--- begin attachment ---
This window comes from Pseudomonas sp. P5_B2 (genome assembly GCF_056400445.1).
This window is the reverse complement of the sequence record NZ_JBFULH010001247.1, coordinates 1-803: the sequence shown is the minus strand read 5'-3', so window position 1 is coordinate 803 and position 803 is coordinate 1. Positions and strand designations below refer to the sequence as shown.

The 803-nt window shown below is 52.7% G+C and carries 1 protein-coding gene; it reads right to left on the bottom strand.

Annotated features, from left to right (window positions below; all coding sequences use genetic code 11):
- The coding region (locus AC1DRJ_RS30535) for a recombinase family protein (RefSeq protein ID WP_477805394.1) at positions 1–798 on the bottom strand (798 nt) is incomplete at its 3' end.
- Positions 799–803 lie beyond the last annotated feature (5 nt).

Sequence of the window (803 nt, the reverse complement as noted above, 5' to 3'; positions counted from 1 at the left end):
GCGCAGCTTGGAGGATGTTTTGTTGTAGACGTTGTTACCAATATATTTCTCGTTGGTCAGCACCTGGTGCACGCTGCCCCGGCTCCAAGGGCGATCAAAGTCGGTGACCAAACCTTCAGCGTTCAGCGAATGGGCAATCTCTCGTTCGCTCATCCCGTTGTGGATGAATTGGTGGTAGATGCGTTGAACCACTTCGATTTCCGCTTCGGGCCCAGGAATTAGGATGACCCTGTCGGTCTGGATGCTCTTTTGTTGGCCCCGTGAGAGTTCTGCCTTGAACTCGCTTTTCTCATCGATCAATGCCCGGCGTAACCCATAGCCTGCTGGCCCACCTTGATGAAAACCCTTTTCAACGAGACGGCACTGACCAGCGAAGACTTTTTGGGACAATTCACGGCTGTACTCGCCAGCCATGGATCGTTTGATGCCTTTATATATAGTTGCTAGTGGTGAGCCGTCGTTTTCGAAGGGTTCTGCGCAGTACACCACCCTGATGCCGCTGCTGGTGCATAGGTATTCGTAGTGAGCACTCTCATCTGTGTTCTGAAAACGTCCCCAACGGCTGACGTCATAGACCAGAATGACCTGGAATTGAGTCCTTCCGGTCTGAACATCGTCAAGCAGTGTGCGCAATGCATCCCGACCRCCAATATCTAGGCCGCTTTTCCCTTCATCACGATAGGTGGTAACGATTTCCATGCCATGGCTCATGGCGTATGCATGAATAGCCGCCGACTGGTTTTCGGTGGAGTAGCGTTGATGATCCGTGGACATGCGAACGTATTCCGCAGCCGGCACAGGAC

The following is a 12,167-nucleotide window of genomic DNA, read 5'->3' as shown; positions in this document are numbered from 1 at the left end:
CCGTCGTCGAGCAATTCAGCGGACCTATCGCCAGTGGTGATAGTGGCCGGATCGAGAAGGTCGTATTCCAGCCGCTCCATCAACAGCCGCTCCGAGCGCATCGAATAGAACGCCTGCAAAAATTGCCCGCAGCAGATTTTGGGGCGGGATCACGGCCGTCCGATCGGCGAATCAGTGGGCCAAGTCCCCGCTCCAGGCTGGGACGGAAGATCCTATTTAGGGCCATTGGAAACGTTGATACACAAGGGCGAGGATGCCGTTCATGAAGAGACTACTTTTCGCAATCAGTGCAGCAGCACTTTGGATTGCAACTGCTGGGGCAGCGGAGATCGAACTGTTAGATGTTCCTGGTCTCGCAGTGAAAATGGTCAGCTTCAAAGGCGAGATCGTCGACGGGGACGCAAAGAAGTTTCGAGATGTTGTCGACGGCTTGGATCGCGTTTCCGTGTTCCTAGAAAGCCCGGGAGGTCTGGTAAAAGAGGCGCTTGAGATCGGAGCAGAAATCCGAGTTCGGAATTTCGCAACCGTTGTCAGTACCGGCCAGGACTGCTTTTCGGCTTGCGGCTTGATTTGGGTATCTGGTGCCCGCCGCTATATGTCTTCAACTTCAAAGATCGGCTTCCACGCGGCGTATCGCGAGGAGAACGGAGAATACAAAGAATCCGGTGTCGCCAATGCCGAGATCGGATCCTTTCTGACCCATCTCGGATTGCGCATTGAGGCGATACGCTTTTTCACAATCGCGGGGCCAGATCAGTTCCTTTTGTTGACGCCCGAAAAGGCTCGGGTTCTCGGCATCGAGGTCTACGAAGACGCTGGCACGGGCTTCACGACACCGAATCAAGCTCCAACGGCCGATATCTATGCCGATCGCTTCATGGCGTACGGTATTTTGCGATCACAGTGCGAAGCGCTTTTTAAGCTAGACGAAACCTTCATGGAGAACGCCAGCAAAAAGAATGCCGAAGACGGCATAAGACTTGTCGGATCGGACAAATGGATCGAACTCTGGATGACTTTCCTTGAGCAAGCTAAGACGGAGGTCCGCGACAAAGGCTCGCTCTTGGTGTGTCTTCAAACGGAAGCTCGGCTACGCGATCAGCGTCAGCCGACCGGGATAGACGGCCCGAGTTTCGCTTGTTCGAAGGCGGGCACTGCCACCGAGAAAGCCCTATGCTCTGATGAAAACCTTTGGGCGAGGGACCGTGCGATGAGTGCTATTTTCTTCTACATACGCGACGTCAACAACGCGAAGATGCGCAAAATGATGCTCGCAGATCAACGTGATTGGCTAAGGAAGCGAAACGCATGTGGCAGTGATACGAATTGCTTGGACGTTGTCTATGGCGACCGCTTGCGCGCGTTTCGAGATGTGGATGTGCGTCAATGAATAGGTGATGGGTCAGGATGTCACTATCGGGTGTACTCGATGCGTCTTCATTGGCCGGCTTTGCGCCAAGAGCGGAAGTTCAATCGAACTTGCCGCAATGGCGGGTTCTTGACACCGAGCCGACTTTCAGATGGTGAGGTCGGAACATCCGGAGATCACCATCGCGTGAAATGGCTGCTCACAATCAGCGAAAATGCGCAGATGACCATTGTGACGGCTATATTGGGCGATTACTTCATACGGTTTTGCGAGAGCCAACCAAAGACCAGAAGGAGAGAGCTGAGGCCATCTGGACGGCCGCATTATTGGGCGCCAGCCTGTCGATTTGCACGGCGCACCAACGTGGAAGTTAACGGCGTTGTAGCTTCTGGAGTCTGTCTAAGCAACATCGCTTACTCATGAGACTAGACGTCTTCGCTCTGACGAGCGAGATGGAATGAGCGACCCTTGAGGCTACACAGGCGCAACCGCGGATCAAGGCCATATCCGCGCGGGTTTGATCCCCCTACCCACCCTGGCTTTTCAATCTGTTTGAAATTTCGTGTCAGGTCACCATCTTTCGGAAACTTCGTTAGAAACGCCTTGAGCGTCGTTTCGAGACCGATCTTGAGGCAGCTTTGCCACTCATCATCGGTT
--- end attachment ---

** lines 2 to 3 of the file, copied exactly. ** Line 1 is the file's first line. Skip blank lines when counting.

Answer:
This window is the reverse complement of the sequence record NZ_JBFULH010001247.1, coordinates 1-803: the sequence shown is the minus strand read 5'-3', so window position 1 is coordinate 803 and position 803 is coordinate 1. Positions and strand designations below refer to the sequence as shown.

The 803-nt window shown below is 52.7% G+C and carries 1 protein-coding gene; it reads right to left on the bottom strand.